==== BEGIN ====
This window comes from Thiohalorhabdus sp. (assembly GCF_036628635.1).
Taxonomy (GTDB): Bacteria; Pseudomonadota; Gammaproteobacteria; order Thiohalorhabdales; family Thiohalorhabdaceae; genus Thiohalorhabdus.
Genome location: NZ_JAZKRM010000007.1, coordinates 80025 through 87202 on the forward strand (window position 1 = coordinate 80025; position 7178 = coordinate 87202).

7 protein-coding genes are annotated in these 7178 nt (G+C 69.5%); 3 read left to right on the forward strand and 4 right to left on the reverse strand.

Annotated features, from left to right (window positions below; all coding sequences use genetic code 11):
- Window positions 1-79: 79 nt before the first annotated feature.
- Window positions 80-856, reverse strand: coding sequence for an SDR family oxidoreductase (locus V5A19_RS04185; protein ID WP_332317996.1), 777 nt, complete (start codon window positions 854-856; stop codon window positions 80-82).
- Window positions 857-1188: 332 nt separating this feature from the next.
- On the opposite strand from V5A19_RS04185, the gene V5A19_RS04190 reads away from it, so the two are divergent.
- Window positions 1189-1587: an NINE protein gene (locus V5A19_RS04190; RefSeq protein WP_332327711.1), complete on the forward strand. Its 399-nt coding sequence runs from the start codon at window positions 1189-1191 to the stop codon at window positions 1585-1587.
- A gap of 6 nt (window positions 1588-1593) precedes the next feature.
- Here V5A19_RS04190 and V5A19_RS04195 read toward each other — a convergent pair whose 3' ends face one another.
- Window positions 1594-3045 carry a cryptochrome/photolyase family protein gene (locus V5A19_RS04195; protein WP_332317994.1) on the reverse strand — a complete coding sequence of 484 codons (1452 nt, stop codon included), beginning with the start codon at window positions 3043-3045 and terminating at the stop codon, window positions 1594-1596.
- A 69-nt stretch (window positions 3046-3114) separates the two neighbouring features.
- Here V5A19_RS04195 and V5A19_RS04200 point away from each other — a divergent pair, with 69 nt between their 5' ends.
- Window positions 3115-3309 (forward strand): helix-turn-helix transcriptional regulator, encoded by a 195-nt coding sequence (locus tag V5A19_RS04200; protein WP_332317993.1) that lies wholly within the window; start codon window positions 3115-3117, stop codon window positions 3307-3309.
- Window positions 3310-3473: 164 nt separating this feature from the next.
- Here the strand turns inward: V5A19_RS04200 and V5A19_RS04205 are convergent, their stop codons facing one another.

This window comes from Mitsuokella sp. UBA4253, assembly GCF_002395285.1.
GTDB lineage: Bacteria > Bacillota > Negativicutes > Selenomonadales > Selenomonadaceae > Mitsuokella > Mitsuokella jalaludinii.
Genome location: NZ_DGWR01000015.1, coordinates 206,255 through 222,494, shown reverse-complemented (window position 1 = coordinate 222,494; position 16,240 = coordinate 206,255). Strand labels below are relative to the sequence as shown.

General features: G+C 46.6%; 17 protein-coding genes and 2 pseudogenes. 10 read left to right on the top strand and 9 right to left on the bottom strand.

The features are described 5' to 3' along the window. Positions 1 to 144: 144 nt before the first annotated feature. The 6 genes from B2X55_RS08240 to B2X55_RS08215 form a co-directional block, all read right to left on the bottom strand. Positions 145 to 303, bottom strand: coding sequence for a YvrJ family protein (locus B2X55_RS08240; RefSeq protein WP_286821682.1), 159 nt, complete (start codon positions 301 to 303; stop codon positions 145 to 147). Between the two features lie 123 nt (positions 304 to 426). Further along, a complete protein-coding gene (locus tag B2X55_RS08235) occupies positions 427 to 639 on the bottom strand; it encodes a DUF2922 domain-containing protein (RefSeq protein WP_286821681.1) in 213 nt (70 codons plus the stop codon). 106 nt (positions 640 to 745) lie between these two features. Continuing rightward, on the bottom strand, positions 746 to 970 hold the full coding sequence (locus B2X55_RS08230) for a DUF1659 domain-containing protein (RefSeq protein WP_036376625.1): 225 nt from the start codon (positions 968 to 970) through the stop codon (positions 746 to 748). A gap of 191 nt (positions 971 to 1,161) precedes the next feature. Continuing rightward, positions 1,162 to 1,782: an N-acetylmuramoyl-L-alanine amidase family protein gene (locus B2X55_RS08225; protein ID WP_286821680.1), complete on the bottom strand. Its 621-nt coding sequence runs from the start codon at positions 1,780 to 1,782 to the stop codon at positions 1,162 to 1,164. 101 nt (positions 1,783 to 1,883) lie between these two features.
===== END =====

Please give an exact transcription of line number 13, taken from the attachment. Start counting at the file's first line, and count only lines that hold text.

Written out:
- Window positions 1594-3045 carry a cryptochrome/photolyase family protein gene (locus V5A19_RS04195; protein WP_332317994.1) on the reverse strand — a complete coding sequence of 484 codons (1452 nt, stop codon included), beginning with the start codon at window positions 3043-3045 and terminating at the stop codon, window positions 1594-1596.